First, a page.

At the most recent District of Minnesota’s Federal Bar Association monthly lunch, we heard from the four deans of the Twin Cities law schools (U of M, William Mitchell, Hamline, & St. Thomas) and the numbers were grim, as anyone with a clue about the current state of the U.S. legal profession already knows.
More than 200 law schools in the U.S. this past year pumped out 44,000 new graduates but the legal profession generated just 23,000 new jobs that require a law degree. Previous years have been as bad or worse. The widespread consensus is that this implosion is not cyclical; this is structural. In other words, jobs are going away that will not be coming back when the economy is back to “full strength.” So, the question that some very unfortunate young lawyers are confronted with is just how low will they go? Will they work as “interns” for free for experience? (Put another way, will lawyers exploit these desperate new grads?) Will inexperienced new lawyers hang out their own shingle and flirt with Rule 11, taking on every and any client regardless of the merits of claims or defenses? Will some take the few dollars remaining to a foreclosed home-owners with false promises of working with the home-owners to save their homes?
Yes to all of the above. Yes some will.
Dramatic downward economic shifts pull hard on the social fabric and threads will snap.
This sad fact, the inevitable increase in moral failings brought on by economic hardship (particularly hardship for which one bears no responsibility — one played by the rules, took out the loans, worked hard to get through law school, and for what?), cannot excuse individuals like Napoleon Thomas in the attached complaint (assuming the allegations in the complaint are true).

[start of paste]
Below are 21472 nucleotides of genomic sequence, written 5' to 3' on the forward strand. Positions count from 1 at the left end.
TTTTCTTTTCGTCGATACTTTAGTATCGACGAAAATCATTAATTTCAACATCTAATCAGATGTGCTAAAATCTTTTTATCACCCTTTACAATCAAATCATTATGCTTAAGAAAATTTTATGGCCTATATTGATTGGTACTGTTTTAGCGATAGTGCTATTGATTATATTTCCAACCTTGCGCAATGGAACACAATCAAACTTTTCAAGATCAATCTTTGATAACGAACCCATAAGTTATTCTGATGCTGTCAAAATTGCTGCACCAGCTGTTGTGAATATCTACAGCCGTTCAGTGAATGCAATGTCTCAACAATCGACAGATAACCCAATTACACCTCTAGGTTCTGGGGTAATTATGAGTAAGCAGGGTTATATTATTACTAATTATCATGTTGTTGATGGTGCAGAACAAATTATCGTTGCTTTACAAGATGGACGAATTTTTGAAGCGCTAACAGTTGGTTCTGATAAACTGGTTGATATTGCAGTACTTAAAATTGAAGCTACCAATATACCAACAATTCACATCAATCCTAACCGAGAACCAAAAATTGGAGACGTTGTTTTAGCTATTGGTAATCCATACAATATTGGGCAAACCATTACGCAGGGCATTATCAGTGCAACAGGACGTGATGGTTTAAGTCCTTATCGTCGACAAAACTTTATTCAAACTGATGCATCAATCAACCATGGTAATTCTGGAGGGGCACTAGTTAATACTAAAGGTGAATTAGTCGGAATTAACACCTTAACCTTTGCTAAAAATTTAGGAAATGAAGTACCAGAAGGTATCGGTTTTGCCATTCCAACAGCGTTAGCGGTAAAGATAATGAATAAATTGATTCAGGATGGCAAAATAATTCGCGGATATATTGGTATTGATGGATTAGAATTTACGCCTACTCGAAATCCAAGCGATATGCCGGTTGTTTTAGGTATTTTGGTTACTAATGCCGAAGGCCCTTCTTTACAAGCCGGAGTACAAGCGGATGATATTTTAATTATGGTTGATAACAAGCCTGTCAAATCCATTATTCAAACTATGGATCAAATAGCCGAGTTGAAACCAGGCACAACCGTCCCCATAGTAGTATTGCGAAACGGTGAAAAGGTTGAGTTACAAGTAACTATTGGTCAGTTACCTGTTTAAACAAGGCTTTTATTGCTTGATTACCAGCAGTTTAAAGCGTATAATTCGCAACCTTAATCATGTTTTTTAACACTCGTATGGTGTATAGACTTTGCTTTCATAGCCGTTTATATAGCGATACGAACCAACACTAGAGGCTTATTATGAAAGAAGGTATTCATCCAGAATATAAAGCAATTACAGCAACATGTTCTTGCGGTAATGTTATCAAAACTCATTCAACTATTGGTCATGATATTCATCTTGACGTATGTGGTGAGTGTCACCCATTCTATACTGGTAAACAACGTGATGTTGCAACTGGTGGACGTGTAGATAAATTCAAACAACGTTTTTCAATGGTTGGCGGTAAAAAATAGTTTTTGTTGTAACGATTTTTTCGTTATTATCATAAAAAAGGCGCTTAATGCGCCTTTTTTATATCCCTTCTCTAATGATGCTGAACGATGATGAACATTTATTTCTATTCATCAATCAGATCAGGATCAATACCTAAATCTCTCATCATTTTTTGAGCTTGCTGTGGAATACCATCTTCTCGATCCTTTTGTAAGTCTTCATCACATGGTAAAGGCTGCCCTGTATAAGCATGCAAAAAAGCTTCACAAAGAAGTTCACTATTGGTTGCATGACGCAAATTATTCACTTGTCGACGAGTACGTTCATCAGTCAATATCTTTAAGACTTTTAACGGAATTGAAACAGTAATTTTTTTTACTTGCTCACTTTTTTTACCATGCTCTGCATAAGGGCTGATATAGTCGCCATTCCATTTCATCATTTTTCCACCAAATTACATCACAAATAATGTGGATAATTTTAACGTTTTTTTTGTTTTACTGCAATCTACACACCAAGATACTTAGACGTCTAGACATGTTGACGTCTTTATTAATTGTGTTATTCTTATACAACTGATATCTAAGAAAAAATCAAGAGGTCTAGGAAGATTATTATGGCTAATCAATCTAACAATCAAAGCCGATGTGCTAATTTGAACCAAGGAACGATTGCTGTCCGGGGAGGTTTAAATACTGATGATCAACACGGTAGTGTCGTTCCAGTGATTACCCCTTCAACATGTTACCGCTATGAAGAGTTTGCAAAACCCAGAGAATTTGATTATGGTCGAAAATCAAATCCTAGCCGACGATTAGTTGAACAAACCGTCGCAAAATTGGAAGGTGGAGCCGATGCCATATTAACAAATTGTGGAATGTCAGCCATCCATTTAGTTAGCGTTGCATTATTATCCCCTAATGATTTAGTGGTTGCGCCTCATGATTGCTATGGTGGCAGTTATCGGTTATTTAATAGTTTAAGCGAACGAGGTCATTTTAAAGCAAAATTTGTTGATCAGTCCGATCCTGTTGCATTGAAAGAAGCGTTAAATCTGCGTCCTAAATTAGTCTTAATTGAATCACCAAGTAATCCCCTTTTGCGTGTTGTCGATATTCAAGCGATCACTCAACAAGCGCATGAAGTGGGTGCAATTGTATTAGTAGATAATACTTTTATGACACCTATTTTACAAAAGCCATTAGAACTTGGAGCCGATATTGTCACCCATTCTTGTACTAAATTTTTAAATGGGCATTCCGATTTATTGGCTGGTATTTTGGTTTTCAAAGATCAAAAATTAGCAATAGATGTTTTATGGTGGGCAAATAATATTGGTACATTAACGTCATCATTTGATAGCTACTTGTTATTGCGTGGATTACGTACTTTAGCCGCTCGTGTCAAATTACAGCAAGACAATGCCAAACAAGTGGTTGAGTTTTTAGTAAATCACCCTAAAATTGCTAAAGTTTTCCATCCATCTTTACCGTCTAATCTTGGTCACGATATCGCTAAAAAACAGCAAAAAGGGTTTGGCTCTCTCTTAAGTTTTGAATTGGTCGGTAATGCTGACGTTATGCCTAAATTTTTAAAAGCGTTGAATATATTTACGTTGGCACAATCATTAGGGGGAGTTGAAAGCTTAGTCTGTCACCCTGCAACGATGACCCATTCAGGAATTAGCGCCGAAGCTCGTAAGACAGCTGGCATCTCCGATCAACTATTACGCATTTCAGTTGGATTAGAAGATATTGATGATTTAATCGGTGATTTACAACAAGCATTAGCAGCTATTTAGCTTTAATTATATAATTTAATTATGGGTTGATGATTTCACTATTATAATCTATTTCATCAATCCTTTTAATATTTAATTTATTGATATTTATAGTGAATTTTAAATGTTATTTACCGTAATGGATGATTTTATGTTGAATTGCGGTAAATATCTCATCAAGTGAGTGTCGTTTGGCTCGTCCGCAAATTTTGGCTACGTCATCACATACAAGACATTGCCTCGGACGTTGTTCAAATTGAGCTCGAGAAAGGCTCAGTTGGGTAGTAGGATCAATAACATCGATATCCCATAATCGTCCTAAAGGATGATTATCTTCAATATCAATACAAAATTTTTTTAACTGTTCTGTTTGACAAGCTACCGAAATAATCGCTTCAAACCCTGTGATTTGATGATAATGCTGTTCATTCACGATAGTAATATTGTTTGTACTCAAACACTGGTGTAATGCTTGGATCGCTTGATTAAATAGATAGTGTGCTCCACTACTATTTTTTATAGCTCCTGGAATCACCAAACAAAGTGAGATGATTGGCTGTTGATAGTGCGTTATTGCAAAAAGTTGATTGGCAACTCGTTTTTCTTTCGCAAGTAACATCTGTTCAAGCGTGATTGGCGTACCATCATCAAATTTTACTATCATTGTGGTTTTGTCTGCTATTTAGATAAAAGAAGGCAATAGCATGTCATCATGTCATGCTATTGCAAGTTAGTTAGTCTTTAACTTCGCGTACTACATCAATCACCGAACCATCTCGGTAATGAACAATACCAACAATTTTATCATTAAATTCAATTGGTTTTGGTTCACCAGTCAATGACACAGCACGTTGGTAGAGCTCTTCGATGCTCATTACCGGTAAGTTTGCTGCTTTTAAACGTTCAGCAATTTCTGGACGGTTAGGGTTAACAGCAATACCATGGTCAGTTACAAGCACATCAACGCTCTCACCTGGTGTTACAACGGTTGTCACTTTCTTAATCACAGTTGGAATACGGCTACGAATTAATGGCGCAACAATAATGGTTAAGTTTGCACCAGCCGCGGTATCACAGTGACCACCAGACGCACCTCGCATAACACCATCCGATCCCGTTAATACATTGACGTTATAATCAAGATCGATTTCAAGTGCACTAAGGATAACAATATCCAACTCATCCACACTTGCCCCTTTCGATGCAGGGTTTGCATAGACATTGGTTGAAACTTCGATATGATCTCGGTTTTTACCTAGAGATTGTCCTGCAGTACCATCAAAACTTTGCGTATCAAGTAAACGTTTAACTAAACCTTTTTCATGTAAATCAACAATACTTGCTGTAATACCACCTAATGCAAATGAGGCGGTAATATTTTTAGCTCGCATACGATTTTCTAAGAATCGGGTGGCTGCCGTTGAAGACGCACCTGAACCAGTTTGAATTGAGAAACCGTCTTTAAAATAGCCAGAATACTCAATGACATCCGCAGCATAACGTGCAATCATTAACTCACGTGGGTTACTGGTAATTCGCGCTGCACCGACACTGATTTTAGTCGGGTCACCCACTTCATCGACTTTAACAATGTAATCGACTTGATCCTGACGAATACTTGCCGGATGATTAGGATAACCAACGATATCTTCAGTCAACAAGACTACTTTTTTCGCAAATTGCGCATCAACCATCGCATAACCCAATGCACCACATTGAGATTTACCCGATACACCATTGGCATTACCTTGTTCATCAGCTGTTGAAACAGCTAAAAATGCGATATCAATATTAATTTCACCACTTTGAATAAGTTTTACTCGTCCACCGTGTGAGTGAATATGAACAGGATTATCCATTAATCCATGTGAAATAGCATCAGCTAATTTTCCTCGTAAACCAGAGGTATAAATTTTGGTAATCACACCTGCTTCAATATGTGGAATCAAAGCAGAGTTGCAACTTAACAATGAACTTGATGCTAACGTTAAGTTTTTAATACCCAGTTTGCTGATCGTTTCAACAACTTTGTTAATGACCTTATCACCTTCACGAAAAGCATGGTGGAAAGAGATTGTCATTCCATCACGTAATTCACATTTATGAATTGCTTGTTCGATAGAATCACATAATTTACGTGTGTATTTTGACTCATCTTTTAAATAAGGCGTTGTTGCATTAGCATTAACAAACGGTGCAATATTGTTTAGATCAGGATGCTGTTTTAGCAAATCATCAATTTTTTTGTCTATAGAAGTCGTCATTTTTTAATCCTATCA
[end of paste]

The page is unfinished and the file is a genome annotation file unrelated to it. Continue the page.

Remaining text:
On the other hand, if our country cannot figure out a way to hold any of the extremely wealthy corporate leaders responsible in any degree for our collapsed economy while, at the same time, our country saddles so many innocents with overwhelming challenges, that social fabric, already worn out and strained, could really snap.
On a less foreboding closing note, St. Thomas Law School Dean, Robert Vischer, suggested that this is, actually, a “golden age” for law schools. Given the dramatic shifts in their businesses, law schools are pushed as hard as ever to innovate, to change, to adapt, to rise to the challenge when survival is at stake. This is a variant, of course, of the adage, “that which does not kill us makes us stronger” or “no pain, no gain,” I suppose. These premises are debatable but, on the other hand, there is no question that keeping hope and aspiration alive can only help.